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The Who, What, and Why of Rising Interest Rates Thumbnail

The Who, What, and Why of Rising Interest Rates

The Federal Reserve System, or “Fed”, is the central bank of the United States, and it has two prime pursuits. Those pursuits are full employment and steady prices. The tool that it uses to influence these things is the ability to raise and lower interest rates. Lowering interest rates promotes borrowing and spending, but, left unchecked, leads to inflation. Raising interest rates increases the cost of borrowing and increases the incentive to save (think higher savings account and CD rates). Higher rates are designed to slow spending and borrowing, but also lead to slower economic growth and left unchecked, a recession.  

Inflation is essentially too many dollars chasing too few goods and that leads to increases in prices. The COVID pandemic and shutdown created a perfect inflationary storm. Shutdowns and supply-chain issues have limited supply for many necessary goods (think new cars). The government stimulus supplied consumers with the cash to buy these goods, but a lack of supply increased prices. Our too many dollars chased too few goods and now we have record inflation.

After the Great Recession in 2008-2009, The Fed took aggressive action, lowering interest rates and supplying the economy with liquidity (cash). This was a necessary step and proved to be the saving grace for a struggling economy. Starting in 2014 and continuing into 2018, The Fed began slowly increasing interest rates to create economic balance. Remember, 0% interest rates and 0% inflation are unsustainable and are an anomaly in the history of the global economy. Historical interest rates in a healthy economy are slightly higher than where we are today, and inflation should be in the 2-3% range. The Fed knew that and had a plan in place and then... COVID. The Fed aggressively lowered interest rates and flooded the market with liquidity to save an economy that was shut down due to COVID. Couple that with $4+ trillion (that's trillion, with a "T") dollars in government stimulus and we were left with a whole lot of consumers with cash and nothing to do but spend it. And that brings us to today.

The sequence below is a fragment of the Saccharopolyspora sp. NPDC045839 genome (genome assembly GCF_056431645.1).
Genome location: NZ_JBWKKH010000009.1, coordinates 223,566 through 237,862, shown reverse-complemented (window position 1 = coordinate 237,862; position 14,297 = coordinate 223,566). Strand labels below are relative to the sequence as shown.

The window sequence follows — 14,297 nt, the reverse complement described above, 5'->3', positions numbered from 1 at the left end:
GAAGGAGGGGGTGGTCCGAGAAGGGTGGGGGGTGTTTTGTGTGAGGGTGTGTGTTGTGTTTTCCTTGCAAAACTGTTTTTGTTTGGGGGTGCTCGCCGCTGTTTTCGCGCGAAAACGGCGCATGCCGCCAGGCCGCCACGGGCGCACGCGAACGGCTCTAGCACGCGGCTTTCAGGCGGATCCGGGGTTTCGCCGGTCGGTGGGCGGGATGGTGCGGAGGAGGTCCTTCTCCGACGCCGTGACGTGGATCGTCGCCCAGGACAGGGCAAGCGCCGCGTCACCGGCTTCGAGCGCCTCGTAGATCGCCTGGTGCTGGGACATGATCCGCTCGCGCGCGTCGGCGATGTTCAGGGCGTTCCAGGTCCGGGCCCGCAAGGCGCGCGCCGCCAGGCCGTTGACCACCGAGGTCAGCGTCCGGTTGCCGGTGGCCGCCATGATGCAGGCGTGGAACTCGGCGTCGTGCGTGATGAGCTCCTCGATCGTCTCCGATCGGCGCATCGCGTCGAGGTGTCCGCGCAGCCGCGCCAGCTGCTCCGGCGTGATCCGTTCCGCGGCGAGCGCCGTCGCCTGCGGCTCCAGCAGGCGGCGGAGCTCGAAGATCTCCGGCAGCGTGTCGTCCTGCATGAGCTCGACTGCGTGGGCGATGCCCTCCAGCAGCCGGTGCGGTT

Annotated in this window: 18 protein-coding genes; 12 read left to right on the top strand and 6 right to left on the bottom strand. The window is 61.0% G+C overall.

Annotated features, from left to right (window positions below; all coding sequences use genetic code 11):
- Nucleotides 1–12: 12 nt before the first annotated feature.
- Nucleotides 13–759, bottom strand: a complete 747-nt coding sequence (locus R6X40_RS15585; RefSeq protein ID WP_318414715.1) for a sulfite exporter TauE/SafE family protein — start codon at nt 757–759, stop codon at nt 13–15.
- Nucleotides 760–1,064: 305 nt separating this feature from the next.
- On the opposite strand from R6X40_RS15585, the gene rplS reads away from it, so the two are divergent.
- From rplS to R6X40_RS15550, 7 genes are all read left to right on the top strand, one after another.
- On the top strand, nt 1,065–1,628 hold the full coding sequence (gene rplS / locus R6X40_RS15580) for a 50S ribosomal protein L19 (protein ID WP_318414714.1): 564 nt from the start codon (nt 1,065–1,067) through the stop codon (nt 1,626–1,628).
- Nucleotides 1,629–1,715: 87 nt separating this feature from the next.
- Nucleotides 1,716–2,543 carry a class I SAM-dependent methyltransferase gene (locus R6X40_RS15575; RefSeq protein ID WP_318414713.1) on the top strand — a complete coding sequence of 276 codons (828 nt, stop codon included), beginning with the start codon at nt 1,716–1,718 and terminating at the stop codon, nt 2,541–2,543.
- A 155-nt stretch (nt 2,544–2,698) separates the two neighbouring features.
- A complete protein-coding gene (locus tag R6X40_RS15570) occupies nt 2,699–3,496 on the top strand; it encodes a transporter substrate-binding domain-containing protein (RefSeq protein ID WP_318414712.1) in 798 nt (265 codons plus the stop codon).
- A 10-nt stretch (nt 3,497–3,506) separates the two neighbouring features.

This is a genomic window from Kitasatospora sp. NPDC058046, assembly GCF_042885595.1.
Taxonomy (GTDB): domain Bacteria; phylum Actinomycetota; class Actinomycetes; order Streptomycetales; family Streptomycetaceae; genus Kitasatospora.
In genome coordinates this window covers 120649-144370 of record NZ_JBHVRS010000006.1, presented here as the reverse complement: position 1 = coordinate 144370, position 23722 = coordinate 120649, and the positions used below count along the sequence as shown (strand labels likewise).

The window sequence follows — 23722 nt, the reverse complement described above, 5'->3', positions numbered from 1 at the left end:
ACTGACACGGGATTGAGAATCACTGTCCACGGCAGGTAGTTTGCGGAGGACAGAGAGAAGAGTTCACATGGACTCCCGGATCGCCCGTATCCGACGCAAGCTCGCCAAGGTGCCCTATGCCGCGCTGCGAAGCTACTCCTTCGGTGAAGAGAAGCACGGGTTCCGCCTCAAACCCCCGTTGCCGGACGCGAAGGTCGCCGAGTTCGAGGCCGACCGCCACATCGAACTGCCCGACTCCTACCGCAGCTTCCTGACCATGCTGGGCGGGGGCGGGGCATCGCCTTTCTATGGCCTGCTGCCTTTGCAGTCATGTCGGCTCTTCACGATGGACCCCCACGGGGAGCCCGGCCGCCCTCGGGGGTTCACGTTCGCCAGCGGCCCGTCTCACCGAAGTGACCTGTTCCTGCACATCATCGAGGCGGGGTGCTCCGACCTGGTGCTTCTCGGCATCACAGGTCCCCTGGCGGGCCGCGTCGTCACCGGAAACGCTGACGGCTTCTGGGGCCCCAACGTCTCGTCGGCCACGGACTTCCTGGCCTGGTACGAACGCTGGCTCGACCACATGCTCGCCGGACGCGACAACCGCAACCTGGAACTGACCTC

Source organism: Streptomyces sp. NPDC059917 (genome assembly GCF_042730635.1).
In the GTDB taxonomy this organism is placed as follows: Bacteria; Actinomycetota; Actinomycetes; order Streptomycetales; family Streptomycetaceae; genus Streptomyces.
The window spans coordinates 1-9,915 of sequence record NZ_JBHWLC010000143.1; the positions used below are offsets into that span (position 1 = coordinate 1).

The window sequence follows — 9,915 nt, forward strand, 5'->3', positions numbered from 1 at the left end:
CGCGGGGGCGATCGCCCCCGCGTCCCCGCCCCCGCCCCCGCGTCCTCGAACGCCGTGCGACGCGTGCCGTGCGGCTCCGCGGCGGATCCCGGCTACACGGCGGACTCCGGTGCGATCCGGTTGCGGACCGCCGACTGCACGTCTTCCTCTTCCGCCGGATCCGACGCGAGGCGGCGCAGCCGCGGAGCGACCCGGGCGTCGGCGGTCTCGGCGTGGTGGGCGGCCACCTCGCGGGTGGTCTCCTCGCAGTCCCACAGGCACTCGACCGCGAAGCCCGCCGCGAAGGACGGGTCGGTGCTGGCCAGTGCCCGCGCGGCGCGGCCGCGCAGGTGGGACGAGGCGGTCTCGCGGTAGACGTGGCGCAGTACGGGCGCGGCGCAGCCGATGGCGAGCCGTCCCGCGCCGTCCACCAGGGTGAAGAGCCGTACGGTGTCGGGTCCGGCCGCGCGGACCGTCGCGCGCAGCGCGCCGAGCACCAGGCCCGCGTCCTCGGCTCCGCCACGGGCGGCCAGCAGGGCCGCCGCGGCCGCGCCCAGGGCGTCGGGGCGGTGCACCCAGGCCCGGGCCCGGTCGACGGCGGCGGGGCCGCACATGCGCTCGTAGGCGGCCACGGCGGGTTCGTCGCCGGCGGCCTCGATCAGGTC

• As expected, The Fed raised interest rates 75 bps (3/4 of 1%) and indicated that they will continue to take aggressive actions (raising interest rates even further) to battle inflation.  What this will ultimately do is decrease the number of dollars in the economy (slowing growth) and hopefully lower inflation. Because the Fed can only control the demand side (how much money is out there), it could use some help on the supply side. Fixing the supply-chain issues and ending the war in Ukraine would speed this process along greatly. Once inflation is under control, the Fed will begin lowering interest rates again (but not back to 0%) to stimulate the economy and create a new economic cycle.
  • If GDP (the measure of economic growth) slows too much, and turns negative for 2 quarters, then we are in a recession. We've already seen a decrease in GDP for the first quarter of 2022 and will find out in July if we've seen the same negative growth in the second quarter. Whether we are in a recession, by definition, right now or not is a moot point. We know that The Fed is signaling slower growth going forward and what we're looking for right now is duration (how long it lasts). 
  • Recessions signal the end of an economic cycle and as painful as they potentially are, they are necessary. This economic cycle began sometime around 2009 and has continued basically uninterrupted since then (ignoring the COVID recession that was event-driven and doesn't really count). We all remember The Great Recession (lasted 18 months), but we also had recessions in 1990 (8 months) and 2001 (8 months, included 9/11). Each of these times created a tremendous buying opportunity and investors were handsomely rewarded for the purchases they made. Remember, the market will recover long before the economy does. That's why the best time to buy always seems like the worst. 

What Now:

  • Turn off the news. Kevin's Law states that there is an inverse relationship between news consumed and happiness.
  • If you feel uncomfortable with your personal financial situation (job security for example) hoard cash. If the worst happens, cash can turn emergencies into inconveniences. If it doesn’t, you have a big pile of cash.
  • If you feel secure in your personal financial situation, look for opportunities to increase retirement plan, 529, HSA, and investment account contributions. I truly believe that you will be handsomely rewarded for the buys that you make today, but I have no idea when. 
  • If it makes sense, consider a Roth conversion to create a bigger pile of tax-free dollars.
  • Focus on how these things effect you and what you can control. Rising mortgage rates and potentially declining real estate prices don't matter if you're planning to die in your current home (like I am).
  • Remember - this too shall pass (man I've said that a lot over the last few years). I believe that there are only two possible scenarios. Scenario 1 is that I'm right and the   economy and market will recover at some indeterminate time in the future. Scenario 2 is that this is the Zombie Apocalypse, and you should have traded your 401k for guns and canned goods. This too shall pass, and the best is yet to come.
  • Set some time for us to talk. We have long considered ourselves 50% Financial Advisor and 50% Therapist. If you'd like for us to explain it further, or tell you what’s right with the world, we are happy to do so.